Creating a Structured Pipeline to sync from Production to Staging through Jenkins

At Exemplifi, we tailor our hosting architectures to match the specific requirements and traffic levels of our clients' websites. For websites experiencing light to medium traffic, we implement a straightforward architecture. This includes a pair of EC2 instances, with one dedicated to the database and the other handling application files. Additionally, we utilize an S3 bucket for media file storage and CloudFront for effective caching.

For websites that attract large volumes of traffic and demand higher performance, we enhance this architecture. We add a load balancer, incorporate Autoscaling for dynamic resource management, and integrate AWS WAF for enhanced security.

Moreover, each of our websites is equipped with a staging site. These staging sites are hosted on individual EC2 instances and are managed efficiently using Docker and Portainer, a widely-used open source tool for Docker orchestration. This setup allows us to test and refine website features in a controlled environment before deploying them live.


Maintaining staging sites within our AWS infrastructure primarily serves to minimize the risks associated with directly implementing updates to plugins, themes, or core elements on the production website. 

Whenever there are changes to be made or new features to be added to a website, we first roll these out in the staging environment. This allows us to thoroughly test and refine these updates before deploying them to the live production environment.

Risks of  updating plugins, themes, and the WordPress core

Updating plugins, themes, and the WordPress core directly on a production environment can be risky, as it may lead to compatibility issues, website downtime, and security vulnerabilities. These updates, if not tested properly, can break website functionality, cause data loss, and negatively affect user experience and search engine rankings. Implementing such changes without testing could also require a complicated and resource-intensive rollback process if something goes wrong.

By contrast, making these updates in a staging environment first allows for safe testing and debugging. This approach ensures compatibility and functionality before any changes are made live, significantly reducing the risk of disrupting the live website. It preserves user trust and ensures a smooth, continuous online presence, which is crucial for maintaining website integrity and performance.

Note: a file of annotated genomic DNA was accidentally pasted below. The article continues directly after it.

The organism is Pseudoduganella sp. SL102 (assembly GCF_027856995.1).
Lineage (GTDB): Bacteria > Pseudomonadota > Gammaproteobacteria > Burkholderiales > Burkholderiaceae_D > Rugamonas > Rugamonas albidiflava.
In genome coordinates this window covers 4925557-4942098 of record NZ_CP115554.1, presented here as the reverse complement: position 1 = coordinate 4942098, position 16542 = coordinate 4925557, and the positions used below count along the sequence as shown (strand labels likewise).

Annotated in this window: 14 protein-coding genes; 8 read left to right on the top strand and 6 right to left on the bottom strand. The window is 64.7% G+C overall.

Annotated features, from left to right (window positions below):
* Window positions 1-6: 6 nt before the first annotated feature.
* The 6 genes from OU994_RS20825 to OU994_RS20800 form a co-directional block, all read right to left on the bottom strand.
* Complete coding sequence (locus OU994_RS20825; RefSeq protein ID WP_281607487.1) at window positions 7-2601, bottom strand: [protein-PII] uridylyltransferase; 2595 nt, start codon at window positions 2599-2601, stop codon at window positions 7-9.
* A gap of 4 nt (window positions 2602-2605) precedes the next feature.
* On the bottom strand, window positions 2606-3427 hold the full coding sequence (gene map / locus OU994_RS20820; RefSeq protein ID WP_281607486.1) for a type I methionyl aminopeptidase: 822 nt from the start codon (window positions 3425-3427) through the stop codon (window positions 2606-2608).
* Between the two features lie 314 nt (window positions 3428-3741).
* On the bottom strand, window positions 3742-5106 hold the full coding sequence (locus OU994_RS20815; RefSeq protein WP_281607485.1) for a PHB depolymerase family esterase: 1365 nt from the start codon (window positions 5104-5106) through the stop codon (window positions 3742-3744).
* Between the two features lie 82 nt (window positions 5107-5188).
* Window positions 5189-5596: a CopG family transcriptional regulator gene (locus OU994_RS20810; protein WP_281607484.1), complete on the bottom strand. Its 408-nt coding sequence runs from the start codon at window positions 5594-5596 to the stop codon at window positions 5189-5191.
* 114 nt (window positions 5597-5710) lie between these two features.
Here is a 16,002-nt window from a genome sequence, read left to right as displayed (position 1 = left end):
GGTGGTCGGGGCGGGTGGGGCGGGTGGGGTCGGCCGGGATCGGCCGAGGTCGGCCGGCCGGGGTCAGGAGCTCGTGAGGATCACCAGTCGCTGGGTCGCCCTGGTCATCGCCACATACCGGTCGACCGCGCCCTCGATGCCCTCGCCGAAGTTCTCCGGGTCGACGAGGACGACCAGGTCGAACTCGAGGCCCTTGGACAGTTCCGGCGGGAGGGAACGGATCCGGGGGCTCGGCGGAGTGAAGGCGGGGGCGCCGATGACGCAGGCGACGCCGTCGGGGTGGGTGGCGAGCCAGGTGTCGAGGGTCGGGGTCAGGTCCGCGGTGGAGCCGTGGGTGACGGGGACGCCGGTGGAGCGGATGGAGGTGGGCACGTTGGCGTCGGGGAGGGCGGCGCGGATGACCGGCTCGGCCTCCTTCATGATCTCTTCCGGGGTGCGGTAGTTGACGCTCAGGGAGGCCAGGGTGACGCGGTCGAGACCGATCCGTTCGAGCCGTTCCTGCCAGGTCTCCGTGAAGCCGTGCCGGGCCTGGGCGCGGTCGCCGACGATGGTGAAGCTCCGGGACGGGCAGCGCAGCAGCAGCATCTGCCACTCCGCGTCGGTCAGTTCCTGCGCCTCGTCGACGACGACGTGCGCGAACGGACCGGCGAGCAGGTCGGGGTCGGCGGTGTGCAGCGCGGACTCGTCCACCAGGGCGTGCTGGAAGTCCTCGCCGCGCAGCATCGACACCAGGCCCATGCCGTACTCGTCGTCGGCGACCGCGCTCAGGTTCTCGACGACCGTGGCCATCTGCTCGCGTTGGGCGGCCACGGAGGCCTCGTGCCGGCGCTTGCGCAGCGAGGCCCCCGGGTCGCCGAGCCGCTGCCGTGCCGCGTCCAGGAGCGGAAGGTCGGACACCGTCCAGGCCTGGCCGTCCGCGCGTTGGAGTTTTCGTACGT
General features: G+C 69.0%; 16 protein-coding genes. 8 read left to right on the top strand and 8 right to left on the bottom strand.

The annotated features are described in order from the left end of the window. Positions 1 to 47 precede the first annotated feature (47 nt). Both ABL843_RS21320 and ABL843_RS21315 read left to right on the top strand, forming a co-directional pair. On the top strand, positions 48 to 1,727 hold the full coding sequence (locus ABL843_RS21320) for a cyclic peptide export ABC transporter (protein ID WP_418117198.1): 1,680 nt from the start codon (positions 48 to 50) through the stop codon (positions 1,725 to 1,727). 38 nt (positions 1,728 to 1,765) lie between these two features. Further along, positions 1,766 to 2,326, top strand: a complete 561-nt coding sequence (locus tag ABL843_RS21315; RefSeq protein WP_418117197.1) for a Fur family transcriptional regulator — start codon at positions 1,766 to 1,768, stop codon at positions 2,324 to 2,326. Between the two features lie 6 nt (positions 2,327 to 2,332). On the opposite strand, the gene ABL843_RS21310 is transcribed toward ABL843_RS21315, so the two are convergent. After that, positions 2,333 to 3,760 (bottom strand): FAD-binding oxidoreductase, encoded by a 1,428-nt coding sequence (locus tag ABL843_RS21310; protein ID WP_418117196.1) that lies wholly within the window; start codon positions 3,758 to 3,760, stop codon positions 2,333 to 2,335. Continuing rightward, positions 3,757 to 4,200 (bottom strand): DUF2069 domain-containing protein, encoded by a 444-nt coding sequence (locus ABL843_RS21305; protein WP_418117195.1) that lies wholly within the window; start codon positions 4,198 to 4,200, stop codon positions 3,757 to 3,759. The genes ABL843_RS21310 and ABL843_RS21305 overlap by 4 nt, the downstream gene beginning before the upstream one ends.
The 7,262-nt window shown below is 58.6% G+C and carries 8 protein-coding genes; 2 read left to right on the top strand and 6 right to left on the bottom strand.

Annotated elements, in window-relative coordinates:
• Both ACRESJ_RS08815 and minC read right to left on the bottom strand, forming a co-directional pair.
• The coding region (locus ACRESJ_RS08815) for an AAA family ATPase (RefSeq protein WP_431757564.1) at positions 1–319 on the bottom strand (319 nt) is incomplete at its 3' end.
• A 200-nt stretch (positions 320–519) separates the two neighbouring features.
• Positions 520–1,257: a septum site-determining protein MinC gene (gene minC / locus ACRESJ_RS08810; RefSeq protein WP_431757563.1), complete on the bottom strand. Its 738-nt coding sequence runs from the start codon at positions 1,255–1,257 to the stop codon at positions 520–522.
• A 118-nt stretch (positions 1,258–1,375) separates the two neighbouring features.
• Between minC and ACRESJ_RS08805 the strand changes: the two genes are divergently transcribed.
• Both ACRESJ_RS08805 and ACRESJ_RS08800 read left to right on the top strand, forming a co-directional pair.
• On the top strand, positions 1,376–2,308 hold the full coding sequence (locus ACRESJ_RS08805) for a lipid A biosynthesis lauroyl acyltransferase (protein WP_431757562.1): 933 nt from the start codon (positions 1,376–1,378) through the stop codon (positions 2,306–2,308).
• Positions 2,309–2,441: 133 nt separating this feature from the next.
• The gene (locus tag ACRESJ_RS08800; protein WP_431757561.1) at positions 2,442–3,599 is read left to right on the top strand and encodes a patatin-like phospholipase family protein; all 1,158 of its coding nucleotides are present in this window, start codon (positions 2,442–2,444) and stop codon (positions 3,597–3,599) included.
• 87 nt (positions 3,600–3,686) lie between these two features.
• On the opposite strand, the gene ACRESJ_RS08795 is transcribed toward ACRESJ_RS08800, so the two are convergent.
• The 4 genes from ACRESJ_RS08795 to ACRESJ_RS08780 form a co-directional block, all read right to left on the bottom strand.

Importance of establishing a pipeline

This pipeline plays a pivotal role in streamlining the migration of content and the database from the production to the staging environment. 

It alleviates the burdensome task of transferring files and the database. Moreover, it is essential that the staging site mirrors the production environment precisely during updates, to prevent any discrepancies in configuration.

How it works

This pipeline is structured into six distinct stages, each executed through a bash script dedicated to a specific function. The stages are as follows:

Stage 1: Content synchronization from production to staging is achieved using the Linux rsync command. This excludes media files, as they are hosted on an S3 bucket.

Stage 2:  A backup of the database is created on the production server.

Stage 3: This database backup is then transferred to the staging server.

Stage 4:  The current database on the staging server is dropped.

Stage 5: The backup is imported to restore the database on the staging server.

Stage 6: Finally, the URLs in the database are updated to reflect the staging environment's URL (Only for WordPress sites.)

Need of a Elastic File System for storing and syncing updated files

We employ an Elastic File System (EFS) to maintain updated files from the production environment for synchronization with the GitHub repository. To mitigate vulnerability concerns and prevent exposure of file and folder metadata, we avoid storing a git folder on both our production and staging servers. Additionally, a straightforward shell script is utilized to synchronize content from the staging server to the Elastic File System. 

This process, facilitated by a basic bash script, ensures the syncing of content, including core files, back to the GitHub repository.

Streamlined Maintenance Workflow

This pipeline streamlines the content synchronization from production to staging, completing the task in just a few minutes. This efficiency eliminates the cumbersome and manual effort previously required in the process.

Streamlined workflow for monthly maintenance, from syncing the content and database from production to staging and performing plugins, themes and core updates on the staging environment

This pipeline has been instrumental in simplifying and securing the update process directly on the production end. It enables one-click synchronization of content and database from production to staging. All updates are then carried out on the staging server, where the site is thoroughly tested for any bugs. Once everything is confirmed to be working correctly, the updates are then pushed to the production environment.

Once updates are executed on the production server, we synchronize the content from the staging server to the Elastic File System. Subsequently, a bash script is employed to ensure that the GitHub repository is consistently updated with the changes made during the update process.


In summary, the entire process has been streamlined to enable the Development and DevOps teams to carry out updates on the production environment smoothly, without encountering any issues or bugs. Significant code changes or the addition of new features are first implemented on the staging environment and then seamlessly transitioned to the production end.

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